TRUMBULL COUNTY Housing agency denies request for new project



North Avenue Elementary will be razed this fall for housing.
By TIM YOVICH
VINDICATOR TRUMBULL STAFF
GIRARD -- A state agency has turned down an application for housing tax credits that would have been used to construct a senior citizen housing project.
"I was not very keen on it," Mayor James J. Melfi said of the project, noting a portion would be set aside to house the severely mentally handicapped, who would not be supervised.
Melfi vetoed a resolution passed by city council supporting the Harry Street project, which was approved by lawmakers while he was on vacation in March.
Letter
The mayor and council have received a letter from Girard Elderly LLC of Youngstown saying its application to the Ohio Housing Finance Agency for tax credits has been denied.
"I am writing to let you know that unfortunately this project was not successful," Phil Smith of Girard Elderly wrote.
"We strongly feel that this housing would make a significant, positive impact in the proposed neighborhood and that this housing opportunity would greatly improve the lives of the future residents," Smith added.
Smith explained that the company has plans to resubmit the application next year.
The development would have been constructed by NRP Group LLC of Cleveland and turned over to a nonprofit organization to operate.
A spokesman for OHFA said Girard Elderly was created to make the application and see that the housing was constructed. NRP would have been the general contractor and developer, while Choice Inc. of Youngstown would have been the nonprofit group to operate it when completed.
The spokesman said Girard Elderly was turned down because its application wasn't competitive. OHFA had 96 applications and 48 were approved.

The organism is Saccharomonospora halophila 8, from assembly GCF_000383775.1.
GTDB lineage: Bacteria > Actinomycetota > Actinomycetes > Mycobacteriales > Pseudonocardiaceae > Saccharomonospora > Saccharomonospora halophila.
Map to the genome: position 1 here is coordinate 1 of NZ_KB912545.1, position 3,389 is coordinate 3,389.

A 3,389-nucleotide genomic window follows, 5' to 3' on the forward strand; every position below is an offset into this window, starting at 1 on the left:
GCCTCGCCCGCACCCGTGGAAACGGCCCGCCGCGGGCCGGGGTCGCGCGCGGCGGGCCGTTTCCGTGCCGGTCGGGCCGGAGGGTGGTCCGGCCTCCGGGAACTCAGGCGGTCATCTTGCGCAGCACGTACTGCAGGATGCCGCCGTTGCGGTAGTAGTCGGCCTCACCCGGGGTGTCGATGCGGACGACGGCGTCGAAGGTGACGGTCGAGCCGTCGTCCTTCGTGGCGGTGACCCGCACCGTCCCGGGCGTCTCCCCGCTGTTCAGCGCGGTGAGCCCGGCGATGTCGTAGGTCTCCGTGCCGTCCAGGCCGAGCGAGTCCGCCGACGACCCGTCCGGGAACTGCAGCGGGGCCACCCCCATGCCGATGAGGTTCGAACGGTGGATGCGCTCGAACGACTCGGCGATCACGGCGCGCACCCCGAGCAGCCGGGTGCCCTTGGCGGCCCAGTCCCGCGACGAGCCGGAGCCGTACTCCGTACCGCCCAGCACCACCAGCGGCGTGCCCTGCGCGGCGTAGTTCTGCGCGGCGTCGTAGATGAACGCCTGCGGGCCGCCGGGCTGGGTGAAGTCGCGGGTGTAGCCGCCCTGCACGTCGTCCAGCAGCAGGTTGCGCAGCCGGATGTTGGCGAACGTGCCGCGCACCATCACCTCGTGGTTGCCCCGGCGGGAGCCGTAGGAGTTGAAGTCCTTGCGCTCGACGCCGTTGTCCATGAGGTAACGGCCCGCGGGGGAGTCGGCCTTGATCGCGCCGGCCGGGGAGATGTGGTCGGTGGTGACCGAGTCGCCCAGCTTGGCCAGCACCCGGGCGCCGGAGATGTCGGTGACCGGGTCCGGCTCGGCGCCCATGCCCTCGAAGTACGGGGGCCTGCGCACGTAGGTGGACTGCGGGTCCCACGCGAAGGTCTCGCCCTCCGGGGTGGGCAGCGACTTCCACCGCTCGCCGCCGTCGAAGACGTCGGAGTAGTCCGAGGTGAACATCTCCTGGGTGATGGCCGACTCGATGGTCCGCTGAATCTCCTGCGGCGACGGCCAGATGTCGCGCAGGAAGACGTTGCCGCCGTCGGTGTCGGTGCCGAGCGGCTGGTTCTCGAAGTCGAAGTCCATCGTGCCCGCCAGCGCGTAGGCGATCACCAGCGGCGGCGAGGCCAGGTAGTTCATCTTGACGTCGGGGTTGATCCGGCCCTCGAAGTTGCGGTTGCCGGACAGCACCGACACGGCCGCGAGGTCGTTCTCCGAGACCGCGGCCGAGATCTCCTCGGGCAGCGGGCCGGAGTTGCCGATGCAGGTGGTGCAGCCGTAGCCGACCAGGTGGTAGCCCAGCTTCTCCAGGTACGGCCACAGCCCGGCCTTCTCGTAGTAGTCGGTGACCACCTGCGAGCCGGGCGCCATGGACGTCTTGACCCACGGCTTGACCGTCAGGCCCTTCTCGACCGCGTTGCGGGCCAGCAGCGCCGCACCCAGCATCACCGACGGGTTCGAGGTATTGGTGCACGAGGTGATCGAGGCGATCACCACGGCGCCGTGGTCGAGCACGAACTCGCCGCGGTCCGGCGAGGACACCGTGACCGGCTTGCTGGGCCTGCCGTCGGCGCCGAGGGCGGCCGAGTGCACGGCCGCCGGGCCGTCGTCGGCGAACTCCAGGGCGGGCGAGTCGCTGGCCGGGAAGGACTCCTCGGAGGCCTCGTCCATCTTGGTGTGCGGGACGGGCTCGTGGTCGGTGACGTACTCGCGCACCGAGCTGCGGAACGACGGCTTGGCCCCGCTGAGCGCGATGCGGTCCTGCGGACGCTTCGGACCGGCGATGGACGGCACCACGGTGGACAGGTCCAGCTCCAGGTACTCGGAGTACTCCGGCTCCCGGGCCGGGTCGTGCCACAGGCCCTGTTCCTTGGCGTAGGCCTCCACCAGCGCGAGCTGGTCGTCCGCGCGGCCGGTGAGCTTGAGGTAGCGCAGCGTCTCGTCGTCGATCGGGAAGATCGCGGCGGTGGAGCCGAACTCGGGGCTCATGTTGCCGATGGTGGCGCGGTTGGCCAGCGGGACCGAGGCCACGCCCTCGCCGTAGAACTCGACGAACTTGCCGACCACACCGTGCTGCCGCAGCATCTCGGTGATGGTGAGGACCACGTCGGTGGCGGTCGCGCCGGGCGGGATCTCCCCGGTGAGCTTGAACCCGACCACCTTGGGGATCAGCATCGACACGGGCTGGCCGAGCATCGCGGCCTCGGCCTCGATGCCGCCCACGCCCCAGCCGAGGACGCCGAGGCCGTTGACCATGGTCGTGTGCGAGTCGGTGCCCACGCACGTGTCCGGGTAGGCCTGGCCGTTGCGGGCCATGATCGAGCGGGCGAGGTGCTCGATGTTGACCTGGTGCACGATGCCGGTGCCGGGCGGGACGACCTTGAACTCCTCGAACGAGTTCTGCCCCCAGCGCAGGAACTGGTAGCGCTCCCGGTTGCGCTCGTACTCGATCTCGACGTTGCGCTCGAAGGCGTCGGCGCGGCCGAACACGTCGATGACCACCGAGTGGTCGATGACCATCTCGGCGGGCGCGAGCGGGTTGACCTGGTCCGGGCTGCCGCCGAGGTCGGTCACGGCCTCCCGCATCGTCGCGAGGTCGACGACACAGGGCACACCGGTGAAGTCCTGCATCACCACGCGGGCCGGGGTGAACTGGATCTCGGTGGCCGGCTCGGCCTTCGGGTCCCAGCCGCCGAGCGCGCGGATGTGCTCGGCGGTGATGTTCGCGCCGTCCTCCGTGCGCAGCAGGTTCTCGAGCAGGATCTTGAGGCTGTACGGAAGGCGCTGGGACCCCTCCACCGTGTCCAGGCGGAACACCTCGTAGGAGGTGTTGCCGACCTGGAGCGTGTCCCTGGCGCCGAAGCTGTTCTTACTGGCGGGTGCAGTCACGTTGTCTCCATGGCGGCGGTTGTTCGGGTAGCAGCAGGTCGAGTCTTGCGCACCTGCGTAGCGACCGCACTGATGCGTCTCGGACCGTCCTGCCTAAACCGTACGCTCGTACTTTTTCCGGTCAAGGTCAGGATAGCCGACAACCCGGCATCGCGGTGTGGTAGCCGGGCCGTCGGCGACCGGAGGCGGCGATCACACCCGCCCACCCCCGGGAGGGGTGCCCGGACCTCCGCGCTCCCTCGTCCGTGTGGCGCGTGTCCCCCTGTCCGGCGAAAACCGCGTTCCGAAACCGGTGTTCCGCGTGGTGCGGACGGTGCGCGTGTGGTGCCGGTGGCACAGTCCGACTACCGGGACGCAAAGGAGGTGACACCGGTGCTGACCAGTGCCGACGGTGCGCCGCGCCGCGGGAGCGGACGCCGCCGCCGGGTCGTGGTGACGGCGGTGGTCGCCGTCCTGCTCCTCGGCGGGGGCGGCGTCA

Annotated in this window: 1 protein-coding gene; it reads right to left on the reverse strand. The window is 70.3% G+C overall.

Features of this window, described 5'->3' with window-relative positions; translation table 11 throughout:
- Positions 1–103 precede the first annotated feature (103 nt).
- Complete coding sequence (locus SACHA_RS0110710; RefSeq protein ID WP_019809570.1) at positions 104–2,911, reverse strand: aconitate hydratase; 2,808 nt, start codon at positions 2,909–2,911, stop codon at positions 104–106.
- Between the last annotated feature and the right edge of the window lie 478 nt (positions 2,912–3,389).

Rents would have ranged from $214 to $482 per month for a two-bedroom apartment.
City lawmakers approved a resolution that said at least 5 percent of the 48 two-bedroom apartments would be set aside for "a special needs population of individuals who are affected by a severe and persistent mental illness."
No supervision
During a meeting with an NRP representative, Melfi said he found out the mentally ill would not be supervised in a residential neighborhood.
Melfi said that although he doesn't have anything against the mentally ill, "the unknown with lack of regular supervision is not something that rests very well with me."
The mayor said he believes that 20 percent of the apartments set aside should be used for "a special needs population of individuals who are affected by a mobility or sensory impairment."
It isn't unusual, Melfi said, for seniors to have such problems and they would qualify for the rent-subsidized housing.
Melfi said he didn't want the Harry Street housing to interfere with housing that will be constructed for the elderly, handicapped and those of low income on the site around the former North Avenue Elementary.
The Trumbull Metropolitan Housing Authority intends to build a 30- to 40-unit apartment building on the city's North Side.
The land is owned by Dr. Chandler Kohli, a neurosurgeon and Youngstown State University trustee.
Donald Emerson Jr., TMHA director, said his agency is working on the best way to finance the project.
Nonetheless, the old school will be razed this fall, he said, with the city paying a maximum $60,000 of the cost.
There is no timetable for construction, Emerson added.
yovich@vindy.com

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